Data | The path to 5 lakh coronavirus cases: infections, fatalities spiralling; testing rate consistently coming down

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Data | The path to 5 lakh coronavirus cases: infections, fatalities spiralling; testing rate consistently coming down
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India accounts for over 5% of the world’s cases and 3% of fatalities; testing still not enough relative to the outbreak size

India’s COVID-19 cases crossed the 5 lakh mark on Friday. In the five-month period after the first case was recorded on January 30, infections and fatalities have spiralled upwards, but the testing rate, which is measured as ‘tests per confirmed cases’, has consistently come down.

Cases and deaths

As of June 26, India accounted for over 5% of the world’s cases and 3% of fatalities. Even after the total number of cases crossed the 5 lakh mark, cases are doubling every 19.5 days. The number of average new cases recorded per day has quickly increased to over 16,300 from nearly 10,400 a fortnight ago. Fatalities recorded everyday have gone up in the last month.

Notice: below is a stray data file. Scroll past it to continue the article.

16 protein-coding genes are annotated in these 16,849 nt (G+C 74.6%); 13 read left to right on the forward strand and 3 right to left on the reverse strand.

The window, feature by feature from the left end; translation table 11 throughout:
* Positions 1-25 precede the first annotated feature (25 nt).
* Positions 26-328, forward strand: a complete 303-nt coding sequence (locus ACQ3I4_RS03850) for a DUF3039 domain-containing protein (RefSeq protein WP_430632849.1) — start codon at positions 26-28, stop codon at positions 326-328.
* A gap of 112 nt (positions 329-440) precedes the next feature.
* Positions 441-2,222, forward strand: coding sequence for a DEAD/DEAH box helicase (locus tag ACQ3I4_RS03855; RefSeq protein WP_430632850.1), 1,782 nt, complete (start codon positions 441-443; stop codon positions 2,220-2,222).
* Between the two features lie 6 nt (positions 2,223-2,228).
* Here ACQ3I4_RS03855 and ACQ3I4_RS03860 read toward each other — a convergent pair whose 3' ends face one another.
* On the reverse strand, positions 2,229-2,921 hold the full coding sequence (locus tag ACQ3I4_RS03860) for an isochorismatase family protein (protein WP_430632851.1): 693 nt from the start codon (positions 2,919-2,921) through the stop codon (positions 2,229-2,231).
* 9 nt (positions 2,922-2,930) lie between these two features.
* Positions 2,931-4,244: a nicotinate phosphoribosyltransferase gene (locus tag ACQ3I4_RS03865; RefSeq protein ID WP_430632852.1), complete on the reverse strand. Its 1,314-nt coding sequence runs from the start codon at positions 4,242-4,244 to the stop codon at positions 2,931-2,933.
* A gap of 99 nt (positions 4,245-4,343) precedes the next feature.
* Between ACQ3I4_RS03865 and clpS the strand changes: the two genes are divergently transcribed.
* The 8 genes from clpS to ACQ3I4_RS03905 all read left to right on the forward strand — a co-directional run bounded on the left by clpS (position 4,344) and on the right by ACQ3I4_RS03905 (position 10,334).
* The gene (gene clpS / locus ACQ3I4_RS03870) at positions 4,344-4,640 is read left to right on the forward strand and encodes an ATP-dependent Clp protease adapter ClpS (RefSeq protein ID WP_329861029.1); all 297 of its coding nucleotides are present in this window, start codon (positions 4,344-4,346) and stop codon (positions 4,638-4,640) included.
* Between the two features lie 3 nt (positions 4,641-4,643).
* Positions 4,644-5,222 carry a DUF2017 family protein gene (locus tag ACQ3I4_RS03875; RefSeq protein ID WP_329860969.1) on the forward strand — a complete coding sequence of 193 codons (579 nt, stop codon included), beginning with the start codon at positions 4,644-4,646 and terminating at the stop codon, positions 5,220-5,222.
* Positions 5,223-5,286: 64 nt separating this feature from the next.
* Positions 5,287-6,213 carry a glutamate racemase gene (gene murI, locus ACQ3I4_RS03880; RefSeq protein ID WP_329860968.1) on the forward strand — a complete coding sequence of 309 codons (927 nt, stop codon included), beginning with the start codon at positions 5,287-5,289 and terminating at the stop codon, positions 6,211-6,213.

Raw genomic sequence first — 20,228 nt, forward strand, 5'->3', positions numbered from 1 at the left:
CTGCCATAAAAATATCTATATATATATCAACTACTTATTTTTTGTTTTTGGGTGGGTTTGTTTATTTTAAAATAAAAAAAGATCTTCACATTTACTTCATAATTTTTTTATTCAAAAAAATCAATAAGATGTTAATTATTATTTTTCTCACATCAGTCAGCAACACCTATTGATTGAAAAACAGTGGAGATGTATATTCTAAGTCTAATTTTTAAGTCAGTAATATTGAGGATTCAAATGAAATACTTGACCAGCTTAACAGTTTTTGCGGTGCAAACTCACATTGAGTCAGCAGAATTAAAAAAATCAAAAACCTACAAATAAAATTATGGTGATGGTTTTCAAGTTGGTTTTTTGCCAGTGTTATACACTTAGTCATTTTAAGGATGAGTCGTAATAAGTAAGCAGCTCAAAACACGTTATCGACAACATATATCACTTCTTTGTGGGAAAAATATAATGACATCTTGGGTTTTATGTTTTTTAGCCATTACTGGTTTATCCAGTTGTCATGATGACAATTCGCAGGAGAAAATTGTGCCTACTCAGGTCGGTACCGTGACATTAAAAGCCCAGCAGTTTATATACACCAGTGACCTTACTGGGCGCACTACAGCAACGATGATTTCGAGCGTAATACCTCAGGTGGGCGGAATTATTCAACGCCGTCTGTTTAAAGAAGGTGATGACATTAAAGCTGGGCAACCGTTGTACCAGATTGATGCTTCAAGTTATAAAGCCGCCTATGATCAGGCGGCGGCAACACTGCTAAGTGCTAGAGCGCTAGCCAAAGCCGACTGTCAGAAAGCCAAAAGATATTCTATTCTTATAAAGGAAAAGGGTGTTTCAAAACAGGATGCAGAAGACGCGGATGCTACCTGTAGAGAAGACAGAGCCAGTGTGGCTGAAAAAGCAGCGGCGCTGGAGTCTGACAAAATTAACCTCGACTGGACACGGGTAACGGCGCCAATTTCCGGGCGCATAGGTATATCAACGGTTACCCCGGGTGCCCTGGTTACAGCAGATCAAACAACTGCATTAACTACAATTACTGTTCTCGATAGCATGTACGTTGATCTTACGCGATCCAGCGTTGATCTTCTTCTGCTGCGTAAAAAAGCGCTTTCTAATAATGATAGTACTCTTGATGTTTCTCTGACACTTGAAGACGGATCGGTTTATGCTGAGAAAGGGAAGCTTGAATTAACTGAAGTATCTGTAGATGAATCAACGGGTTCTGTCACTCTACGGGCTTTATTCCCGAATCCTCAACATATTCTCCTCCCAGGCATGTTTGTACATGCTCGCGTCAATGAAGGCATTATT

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Doubling time is the estimated number of days it takes for cases to double in a region. Case fatality rate = Deaths/cases.

Also read: How do States fare on reporting COVID-19 data?

Testing rates

As of Friday, nearly 80 lakh tests were conducted in India with the average number of daily tests hovering around the 2 lakh mark lately. However, India is conducting only over 15 tests per confirmed case, half of the over 30 tests per confirmed case it was conducting in March. While there is an increase in the number of tests, testing is still not enough relative to the outbreak size

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Tests per case is an important parameter to track a region’s response. Despite successfully controlling the pandemic, South Korea continues to conduct over 250 tests per confirmed case. The figure is high for most nations which flattened the COVID-19 curve.

In the first week of May, only nine States had more than 1,000 cases. At the end of June, 24 States reached that figure. Eight of those 24 States are conducting fewer than 30 tests per confirmed case. These States are not testing enough.

Source: State Health departments, Johns Hopkins University

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